Path 8/8: Radolfzell – Konstanz
Path 8/8: Radolfzell – Konstanz

Path 8/8: Radolfzell – Konstanz


Radolfzell is not only the largest city on the Untersee, but also one of the oldest cities in southern Germany.

Its foundation goes back to a cell of the Veronese bishop Ratoldus in 826. A few years later, the small church was furnished with relics of the martyrs Theopontus and Senesius and St. Zeno and quickly developed into a popular place of pilgrimage.

After relinquishing the diocese of Verona 840, Radolf spends his old age in the “cella ratoldi” named after him.

His sarcophagus is in the ULF Münster.

The city patrons Theopontus, Senesius and Zeno are venerated and celebrated every year at the hosts' festival, on the 3rd Sunday and Monday in July by the city's residents. The highlight of the festival is the procession of the Mooser inhabitants on boats decorated with flowers and garlands across the lake.

The second important event in the city is the “Fasnet”.

With the Narrizella Ratoldi there has been a completely documented foolish guild since 1841.

Radolfzell is popular as a shopping town. The farmers' market in particular, on Wednesdays and Saturdays, attracts visitors from near and far, including the Schiesser factory outlet in the “seemaxx” outlet center, which has had its headquarters in Radolfzell since 1875.

In front of the city is the Mettnau peninsula. It divides the northwestern Untersee into the Gnadensee and the Zeller See.

The “Au in the middle” of the lake has changed from a cattle pasture in the Middle Ages to viticulture and fruit growing to become the preferred recreation area today.

On top of it are the buildings of the internationally recognized Mettnau cure, which is dedicated to the motto “healing through movement”.

At the edge of the reed zone, which is protected as a nature reserve, NABU provides information about the bird life of the Mettnau in a small exhibition.

From the Radolfzell train station, the cycle path remains to the right of the tracks, crosses Scheffelstrasse at the Alte Mettnaubrücke, continues a little further along the railway, crosses the roundabout at the new Mettnaubrücke and continues downhill along the railway line to the left an easily overlooked underpass enables a change of side.

On the other side, turn right into the second street (Reichenaustraße) and follow it out of town.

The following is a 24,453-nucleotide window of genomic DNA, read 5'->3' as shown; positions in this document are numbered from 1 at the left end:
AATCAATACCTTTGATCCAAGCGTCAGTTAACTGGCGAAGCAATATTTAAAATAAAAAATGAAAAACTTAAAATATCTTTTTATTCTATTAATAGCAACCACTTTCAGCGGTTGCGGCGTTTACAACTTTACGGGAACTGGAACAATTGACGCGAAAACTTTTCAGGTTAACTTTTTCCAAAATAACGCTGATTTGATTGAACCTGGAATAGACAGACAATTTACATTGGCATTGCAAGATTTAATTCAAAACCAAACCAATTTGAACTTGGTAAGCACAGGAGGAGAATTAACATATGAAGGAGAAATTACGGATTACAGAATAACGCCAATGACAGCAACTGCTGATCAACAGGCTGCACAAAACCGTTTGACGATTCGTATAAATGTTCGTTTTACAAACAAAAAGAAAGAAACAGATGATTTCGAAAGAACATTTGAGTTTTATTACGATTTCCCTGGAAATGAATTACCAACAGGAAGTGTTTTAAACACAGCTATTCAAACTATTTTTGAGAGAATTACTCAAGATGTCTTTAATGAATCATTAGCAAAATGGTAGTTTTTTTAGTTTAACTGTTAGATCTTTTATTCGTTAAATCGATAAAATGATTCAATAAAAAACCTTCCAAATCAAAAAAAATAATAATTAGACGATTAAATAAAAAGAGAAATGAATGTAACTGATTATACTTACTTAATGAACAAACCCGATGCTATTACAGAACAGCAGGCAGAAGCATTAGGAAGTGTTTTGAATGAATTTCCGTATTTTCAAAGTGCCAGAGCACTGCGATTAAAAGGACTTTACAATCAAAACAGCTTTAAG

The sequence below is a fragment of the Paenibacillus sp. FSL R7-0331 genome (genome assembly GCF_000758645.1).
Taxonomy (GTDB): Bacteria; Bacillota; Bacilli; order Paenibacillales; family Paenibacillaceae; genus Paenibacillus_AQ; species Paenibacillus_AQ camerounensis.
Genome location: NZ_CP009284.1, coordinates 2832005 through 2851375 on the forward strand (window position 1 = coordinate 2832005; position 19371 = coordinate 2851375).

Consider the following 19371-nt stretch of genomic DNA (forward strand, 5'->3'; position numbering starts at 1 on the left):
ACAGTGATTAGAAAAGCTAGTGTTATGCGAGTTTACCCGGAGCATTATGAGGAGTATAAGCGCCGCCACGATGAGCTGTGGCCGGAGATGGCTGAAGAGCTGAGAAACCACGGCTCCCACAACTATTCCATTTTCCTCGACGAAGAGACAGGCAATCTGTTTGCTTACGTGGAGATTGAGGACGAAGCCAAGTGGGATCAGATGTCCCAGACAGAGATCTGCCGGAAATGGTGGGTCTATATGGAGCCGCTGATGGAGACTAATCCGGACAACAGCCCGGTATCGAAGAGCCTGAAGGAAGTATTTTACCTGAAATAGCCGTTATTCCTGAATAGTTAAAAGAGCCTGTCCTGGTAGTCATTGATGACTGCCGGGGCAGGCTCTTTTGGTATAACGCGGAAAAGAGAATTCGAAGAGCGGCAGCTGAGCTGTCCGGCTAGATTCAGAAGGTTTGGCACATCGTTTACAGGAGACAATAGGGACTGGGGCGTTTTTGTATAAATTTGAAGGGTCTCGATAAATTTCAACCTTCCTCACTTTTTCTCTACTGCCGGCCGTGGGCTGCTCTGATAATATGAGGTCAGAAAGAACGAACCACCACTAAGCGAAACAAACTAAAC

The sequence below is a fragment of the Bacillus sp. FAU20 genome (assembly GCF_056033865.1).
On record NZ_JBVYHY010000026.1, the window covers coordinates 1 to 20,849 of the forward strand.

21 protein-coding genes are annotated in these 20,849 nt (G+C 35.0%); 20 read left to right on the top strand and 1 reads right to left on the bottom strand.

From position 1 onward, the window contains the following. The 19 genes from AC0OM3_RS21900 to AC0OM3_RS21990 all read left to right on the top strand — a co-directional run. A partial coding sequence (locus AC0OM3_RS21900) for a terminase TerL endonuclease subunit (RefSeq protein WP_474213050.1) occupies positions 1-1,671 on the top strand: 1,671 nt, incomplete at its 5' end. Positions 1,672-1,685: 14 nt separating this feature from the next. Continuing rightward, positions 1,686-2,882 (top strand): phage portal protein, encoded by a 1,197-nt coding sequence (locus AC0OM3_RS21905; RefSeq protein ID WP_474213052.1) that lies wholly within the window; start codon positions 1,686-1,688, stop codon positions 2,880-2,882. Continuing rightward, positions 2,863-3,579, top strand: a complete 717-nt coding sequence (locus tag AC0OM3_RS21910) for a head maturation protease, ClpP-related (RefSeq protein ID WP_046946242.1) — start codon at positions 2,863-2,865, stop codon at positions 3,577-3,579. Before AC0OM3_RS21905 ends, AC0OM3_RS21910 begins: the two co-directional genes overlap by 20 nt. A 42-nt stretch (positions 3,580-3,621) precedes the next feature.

The Riedweg leads through the shallow depression between Radolfzell and Markelfingen, which is traversed on the Gnadenseestraße. At the end of this turn left into Unterdorfstrasse, then immediately right again and out of town.

As a result, the cycle path always remains to the right of the road and leads past fields, orchards and campsites to Allensbach.
In Allensbach, drive either along the main street through the whole town or from the entrance to the town parallel to it on Kapplerbergstraße and Höhrenbergstraße to the train station.

There you turn right over the train, pass the campsite, cross the rails again and come back to the B33.

Always continue to the right of the main road, past the Hegne monastery to the underpass under the 833. (Continue straight ahead to the island of Reichenau.)

After the underpass, turn right on a new cycle path along the railway line to Reichenau station.

Cross the railway line here and immediately afterwards turn left and continue to follow the tracks towards the city center.

The bike and footpath, which is only initially pebbled, leads through damp forest, always directly along the railway line to the first houses of Constance.

Between the railroad tracks and industrial plants, it goes bolt upright and pleasantly green through the commercial zone, past the Wollmatingen, Fürstenberg and Petershausen railway stops to Petershauser Straße.

At the end of the cycle path, keep to the right, drive on Petershauser Strasse to Spanierstrasse (B33) and across it to the banks of the Rhine.

The section of the Rhine, known here as the Seerhein, is crossed on the bicycle and pedestrian walkway, with a beautiful view of Lake Constance and downstream.

Beyond either left along the Rheinsteig to the Inselhotel and through the Stadtgarten to the train station, or straight ahead on the Schottenstraße, which has been redesigned into “Radlerstraße”, to drive to Lutherplatz.

Cross the wide “arbor” and stroll through the old town to the train station, pushing your bike